Wellness Wednesday: 1 in 10 Adults Struggle to Cope. Do You Know How to Help? By Nancy Virden

African American man in the moonlight. World Mental Health Day Concept.

I cannot be the only one who talks to inanimate objects. Neither demanding from nor cajoling these apparently moody items has ever had an effect. Demanding that a living human who is struggling with a mood disorder snap out of it is like bargaining with a computer that just froze; it simply does not help. An interesting question to ask ourselves might be, am I concerned for this person, or trying to control her mood for my comfort?

Jared is a young police officer suffering from severe depression. He is suicidal and does not consider himself worthy of being a dad to his little boy. Naturally, his boss took Jared’s gun. A sense of worthlessness is often overwhelming during episodes of depression. Jared’s wife, Viv, in a misguided attempt at returning her household to normality, scolds him and tells him he is failing his family.

While it is reasonable to wish life were easier or to want what we believe is best for a loved one, Viv unknowingly crosses the line from concern into an attempt at controlling Jared’s mood disorder. She needs her child’s father fully present and involved. Her life has become harder due to his illness, so she presses more to ease her discomfort than to offer what Jared needs in his healing process.

In the online health library of the Cleveland Clinic, the medically reviewed report (August 4, 2022), Mood disorders: what they are, symptoms & treatment (clevelandclinic.org), classifies depression and bipolar disorder with their subsets as the main causes of mood extremes. An average 7% of U.S. adults are diagnosed with depression and 2.8% with bipolar disorder each year. That makes approximately 1 in 10 adults who are likely struggling to cope.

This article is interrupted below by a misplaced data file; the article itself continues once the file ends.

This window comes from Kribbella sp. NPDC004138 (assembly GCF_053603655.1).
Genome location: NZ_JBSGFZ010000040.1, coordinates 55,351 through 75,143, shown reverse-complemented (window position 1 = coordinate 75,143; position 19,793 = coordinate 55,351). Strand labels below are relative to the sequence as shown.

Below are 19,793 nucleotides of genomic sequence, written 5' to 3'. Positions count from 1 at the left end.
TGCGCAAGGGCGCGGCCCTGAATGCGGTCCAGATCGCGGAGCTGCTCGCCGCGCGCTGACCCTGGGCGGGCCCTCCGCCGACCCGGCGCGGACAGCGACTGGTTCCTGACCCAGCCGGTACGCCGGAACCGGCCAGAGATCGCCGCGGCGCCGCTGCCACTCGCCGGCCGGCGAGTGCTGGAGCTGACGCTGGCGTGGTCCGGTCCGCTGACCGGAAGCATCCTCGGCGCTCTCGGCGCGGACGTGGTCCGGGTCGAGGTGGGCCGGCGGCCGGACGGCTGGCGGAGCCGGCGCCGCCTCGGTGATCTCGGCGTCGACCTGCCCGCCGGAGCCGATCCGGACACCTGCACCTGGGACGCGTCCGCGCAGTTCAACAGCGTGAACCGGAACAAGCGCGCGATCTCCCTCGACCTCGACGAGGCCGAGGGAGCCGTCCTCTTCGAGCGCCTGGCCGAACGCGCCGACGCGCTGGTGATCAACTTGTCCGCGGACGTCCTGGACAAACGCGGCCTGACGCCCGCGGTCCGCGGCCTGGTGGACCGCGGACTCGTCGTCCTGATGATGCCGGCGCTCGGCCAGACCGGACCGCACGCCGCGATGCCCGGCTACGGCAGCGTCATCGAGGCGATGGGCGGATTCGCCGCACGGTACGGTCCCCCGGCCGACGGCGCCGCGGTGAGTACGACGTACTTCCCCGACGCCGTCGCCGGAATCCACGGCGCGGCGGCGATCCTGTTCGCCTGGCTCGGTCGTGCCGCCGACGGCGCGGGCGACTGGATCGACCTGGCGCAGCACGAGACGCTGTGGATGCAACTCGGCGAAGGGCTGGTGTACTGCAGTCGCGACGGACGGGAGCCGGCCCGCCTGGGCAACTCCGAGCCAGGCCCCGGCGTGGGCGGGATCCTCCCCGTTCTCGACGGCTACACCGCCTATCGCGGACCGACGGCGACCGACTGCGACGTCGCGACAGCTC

According to the annual National Survey on Drug Use and Health by the Substance Abuse and Mental Health Services Administration (samhsa.gov 2022-nsduh-nnr.pdf; pgs.39-60), of American adults in 2022 specifically, 15 million suffered a major depressive episode with severe impairment. Like Jared, these people could not work or had low productivity on their jobs and at home due to loss of energy, focus, and motivation. This type of disruption is why mood disorders are one of the top ten disabilities worldwide. With a full quarter of workers contending with any mental disorder in any given year, employers are learning to integrate mental health policies. Potentially millions of American households too must navigate this slick and scary trail of support and recovery.

Pressure, such as the kind from Viv, is a primary reason that only about half of those with any mental health issue receive formal care. No one can change another person, and most of us do not like it when someone tries to change us. If concern becomes a grab at control, the one with the mental health challenge may withdraw, fearful of criticism, a blast of to-dos, or simply not being heard.

What are Viv’s alternatives? First, she needs someone with insight to help her see the bigger picture. People with lived experience are everywhere – online, in mental health advocacy organizations, and in the church. Secondly, instead of reacting in fear, she can lean on her support system. Thirdly, Viv can gain ideas about what to say by reading suggestions from knowledgeable sources such as The National Association for Mental Illness (NAMI.org.).

Massachusetts author and family therapist Terry Real, is quoted by Editor at Large of Psychology Today, Hara Marano, in her November 2023 article, “How to Ask for (and Get) What You Need in a Relationship.” On offering healthy support, Real says, “First, start with empathy and compassion, then ask if they want problem-solving. Turning an upsetting incident into a teachable moment is generally a bad idea.”

Luke 10:25-37 records Jesus’ story of a man who was beaten and left for dead by robbers. Another man passed by who was of a ethnicity and culture thought hostile to that of the robbery victim. Instead of behaving hatefully, he took care of the injured man’s basic needs and placed him in a facility where he could be safe while he healed.

Without treatment, mood disorders tend to become more frequent and extreme. A valuable lesson to remember is that people are not to be handled, they are to be accepted. Concern does not reprimand or manipulate. It listens and offers insightful service, encourages professional care when needed, and waits for healing to take place. Following Jesus’ lived example, concern is loving, patient, and kind.






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